- The Washington Times - Tuesday, November 27, 2001

Feinberg named fund overseer
Attorney General John Ashcroft yesterday named Kenneth R. Feinberg, a Washington lawyer, as head the September 11th Victim Compensation Fund program.
Mr. Feinberg, former administrative assistant to Sen. Edward M. Kennedy, Massachusetts Democrat, served as special counsel to the Senate Judiciary Committee and is a former assistant U.S. attorney in New York City. He also served as a special settlement master in the Agent Orange litigation.
Mr. Feinberg will lead the effort to develop regulations governing the administration of the fund President Bush signed into law Sept. 24 and oversee personnel within the program.
"I know that under his leadership, the program will be administered in a manner that is sensitive and fair to the needs of those who have suffered as a result of the events of September 11," Mr. Ashcroft said.

Hillary's brother testifies in case of assault
FACTORYVILLE, Pa. Tony Rodham, the brother of Sen. Hillary Rodham Clinton, testified yesterday that he may have smoked marijuana with a man who reportedly assaulted him hours later.
"I might have, but I don't recall," Mr. Rodham said.
He testified at a hearing for Daniel Coyne, 45, who is charged with assault, burglary and trespassing for an Aug. 19 incident at the Rodham family's cottage in Lake Winola. He was ordered to stand trial after the hearing.
Mr. Coyne has told police he climbed onto the porch of the cottage around 3 a.m. and saw Mr. Rodham having sex with a woman Mr. Coyne said was his girlfriend.
Authorities said Mr. Coyne then broke into the cottage and kicked Mr. Rodham, 47, in the face, head and body.

Man accused of shipping nuclear parts to Israel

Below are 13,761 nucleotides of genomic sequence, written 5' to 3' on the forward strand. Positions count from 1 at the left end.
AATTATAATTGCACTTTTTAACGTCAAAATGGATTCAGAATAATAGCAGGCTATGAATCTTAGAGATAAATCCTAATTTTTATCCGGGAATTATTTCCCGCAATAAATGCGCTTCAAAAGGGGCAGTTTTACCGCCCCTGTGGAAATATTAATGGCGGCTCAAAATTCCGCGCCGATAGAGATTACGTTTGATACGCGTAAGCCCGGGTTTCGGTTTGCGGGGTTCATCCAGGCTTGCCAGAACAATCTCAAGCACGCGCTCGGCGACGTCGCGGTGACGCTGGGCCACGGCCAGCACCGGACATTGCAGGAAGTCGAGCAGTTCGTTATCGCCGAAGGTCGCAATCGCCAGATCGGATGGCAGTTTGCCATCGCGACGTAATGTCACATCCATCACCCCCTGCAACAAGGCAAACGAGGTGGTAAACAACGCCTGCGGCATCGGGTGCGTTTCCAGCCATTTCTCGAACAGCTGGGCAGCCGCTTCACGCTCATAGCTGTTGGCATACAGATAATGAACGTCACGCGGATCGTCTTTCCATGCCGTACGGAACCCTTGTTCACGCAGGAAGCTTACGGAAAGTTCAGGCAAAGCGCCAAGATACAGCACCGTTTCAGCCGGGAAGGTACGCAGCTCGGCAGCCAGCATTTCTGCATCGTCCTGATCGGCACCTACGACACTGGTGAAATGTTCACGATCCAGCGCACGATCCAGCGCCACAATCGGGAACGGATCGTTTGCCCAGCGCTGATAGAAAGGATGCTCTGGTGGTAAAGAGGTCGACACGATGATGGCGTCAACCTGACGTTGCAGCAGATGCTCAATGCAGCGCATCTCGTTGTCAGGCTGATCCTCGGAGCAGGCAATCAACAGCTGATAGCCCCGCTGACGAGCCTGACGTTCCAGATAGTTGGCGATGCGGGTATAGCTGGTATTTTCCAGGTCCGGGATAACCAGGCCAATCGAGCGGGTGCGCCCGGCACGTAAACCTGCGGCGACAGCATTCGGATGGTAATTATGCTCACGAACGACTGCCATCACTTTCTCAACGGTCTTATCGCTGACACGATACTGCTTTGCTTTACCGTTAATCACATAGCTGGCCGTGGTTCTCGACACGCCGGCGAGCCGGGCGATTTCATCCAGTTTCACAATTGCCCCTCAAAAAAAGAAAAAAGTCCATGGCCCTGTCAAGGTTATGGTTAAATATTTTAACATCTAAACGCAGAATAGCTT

LOS ANGELES A 72-year-old engineer from the Los Angeles area who has been on the run for the past 16 years pleaded not guilty yesterday to charges of illegally shipping nuclear triggering devices to Israel.
Richard Kelly Smyth faces 15 counts of violating the Arms Export Control Act and 15 counts of making false statements to the U.S. government. If he is found guilty at his January trial he could face life in prison.
Mr. Smyth, a former Air Force and NATO adviser, disappeared from the United States in 1985 three weeks after pleading not guilty to charges that he exported 800 devices that could be used as nuclear triggers, worth about $60,000, to Heli Trading Corp. in Israel. He was arrested last July in Malaga, Spain, after filling out a bank application, and extradited to the United States last week.

Drug seizures rise in fiscal 2001
The amount of illegal drugs stopped at the U.S. border rose 16 percent in the past year, the Customs Service said yesterday.
Customs inspectors confiscated 1.79 million pounds of illegal drugs in fiscal 2001, which ended Sept. 30 and does not include the hallucinogenic drug Ecstasy. During the previous year 1.54 million pounds were seized.

Killer of baby released from prison
CLINTON, N.J. A woman who gave birth in a bathroom stall at her high school prom, then killed the infant before returning to the dance floor, has been freed from prison. Melissa Drexler, now 23, was released early yesterday after serving just over three years of the 15-year sentence she was given after pleading guilty in 1998 to aggravated manslaughter, said Deidre Fedkenheuer, a spokeswoman for the state Department of Corrections.

Schaffer aide reiterates term-limit pledge
DENVER Rep. Bob Schaffer said yesterday that he would not seek re-election next year, keeping a promise to limit himself to three terms.
"He gave his word. He's living up to his term-limit pledge," press aide William Mutch said.
Mr. Schaffer, Colorado Republican, made the pledge when he first ran in 1996, which he later described as a mistake. He said the pledge cost him House leadership positions and plum committee assignments


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